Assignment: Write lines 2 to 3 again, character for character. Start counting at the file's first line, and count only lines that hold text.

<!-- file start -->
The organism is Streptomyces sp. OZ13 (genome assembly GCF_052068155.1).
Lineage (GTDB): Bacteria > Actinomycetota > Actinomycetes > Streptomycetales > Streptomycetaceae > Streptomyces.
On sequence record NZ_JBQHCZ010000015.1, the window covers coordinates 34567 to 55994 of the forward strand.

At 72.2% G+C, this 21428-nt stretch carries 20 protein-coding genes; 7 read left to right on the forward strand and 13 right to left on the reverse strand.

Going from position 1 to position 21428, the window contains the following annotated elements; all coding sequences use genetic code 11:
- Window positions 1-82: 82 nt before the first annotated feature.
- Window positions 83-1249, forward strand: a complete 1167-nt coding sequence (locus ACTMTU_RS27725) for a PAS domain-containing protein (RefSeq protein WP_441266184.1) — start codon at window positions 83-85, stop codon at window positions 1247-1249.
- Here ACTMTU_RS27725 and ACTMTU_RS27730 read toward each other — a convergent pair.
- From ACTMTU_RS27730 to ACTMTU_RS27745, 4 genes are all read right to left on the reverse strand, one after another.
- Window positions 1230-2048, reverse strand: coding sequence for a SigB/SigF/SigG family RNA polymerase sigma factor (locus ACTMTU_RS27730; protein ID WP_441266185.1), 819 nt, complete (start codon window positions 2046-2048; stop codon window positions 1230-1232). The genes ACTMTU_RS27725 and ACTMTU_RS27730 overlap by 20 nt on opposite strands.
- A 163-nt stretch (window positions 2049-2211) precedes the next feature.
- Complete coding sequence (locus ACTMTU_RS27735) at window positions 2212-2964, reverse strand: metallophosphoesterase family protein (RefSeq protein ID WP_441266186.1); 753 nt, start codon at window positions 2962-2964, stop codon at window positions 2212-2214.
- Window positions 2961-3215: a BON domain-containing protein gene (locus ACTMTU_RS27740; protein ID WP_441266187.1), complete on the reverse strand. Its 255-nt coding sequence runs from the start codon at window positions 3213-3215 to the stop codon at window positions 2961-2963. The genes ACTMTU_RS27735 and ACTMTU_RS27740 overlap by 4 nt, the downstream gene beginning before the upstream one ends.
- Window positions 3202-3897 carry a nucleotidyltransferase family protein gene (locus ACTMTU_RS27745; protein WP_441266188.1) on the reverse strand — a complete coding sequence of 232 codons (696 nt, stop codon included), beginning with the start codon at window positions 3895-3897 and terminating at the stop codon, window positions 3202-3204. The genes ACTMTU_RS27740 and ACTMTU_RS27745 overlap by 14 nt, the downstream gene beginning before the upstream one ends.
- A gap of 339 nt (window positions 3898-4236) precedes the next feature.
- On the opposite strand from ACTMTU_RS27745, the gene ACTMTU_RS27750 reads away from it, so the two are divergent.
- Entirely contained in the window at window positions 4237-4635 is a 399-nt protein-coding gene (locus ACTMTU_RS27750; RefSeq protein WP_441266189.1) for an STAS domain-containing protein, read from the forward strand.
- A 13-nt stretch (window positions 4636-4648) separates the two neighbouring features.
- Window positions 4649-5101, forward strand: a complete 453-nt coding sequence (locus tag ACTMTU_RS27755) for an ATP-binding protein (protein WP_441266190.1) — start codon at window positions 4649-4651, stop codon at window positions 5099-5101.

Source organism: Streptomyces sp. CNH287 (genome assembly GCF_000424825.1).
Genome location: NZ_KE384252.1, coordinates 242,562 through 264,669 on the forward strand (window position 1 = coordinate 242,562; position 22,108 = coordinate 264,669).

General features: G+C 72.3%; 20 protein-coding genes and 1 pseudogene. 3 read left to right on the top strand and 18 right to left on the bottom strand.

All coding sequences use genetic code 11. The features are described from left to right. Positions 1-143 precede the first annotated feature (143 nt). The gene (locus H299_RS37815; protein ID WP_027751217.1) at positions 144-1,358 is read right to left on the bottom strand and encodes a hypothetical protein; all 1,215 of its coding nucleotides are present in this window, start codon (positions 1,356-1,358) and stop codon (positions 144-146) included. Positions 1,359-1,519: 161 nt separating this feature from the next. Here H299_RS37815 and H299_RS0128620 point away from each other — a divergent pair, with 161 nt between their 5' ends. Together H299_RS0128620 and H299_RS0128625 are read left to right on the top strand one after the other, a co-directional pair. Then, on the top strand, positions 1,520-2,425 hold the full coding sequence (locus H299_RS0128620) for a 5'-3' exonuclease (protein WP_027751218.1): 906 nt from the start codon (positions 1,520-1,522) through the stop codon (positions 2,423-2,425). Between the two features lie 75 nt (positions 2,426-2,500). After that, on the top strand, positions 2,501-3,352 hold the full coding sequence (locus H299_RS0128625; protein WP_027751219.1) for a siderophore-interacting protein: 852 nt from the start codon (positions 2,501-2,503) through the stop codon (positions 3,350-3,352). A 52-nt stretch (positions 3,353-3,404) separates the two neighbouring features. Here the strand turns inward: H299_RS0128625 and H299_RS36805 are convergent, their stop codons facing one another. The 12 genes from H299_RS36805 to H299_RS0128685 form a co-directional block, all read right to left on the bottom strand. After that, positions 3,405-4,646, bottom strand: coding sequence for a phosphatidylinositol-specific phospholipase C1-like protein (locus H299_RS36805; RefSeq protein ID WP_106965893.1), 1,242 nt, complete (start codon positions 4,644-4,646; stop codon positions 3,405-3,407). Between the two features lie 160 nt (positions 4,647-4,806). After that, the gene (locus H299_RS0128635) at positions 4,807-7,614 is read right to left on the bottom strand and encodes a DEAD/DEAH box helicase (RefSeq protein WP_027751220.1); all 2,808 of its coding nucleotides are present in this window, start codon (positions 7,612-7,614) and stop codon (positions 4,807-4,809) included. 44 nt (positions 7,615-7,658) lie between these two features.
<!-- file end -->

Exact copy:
Lineage (GTDB): Bacteria > Actinomycetota > Actinomycetes > Streptomycetales > Streptomycetaceae > Streptomyces.
On sequence record NZ_JBQHCZ010000015.1, the window covers coordinates 34567 to 55994 of the forward strand.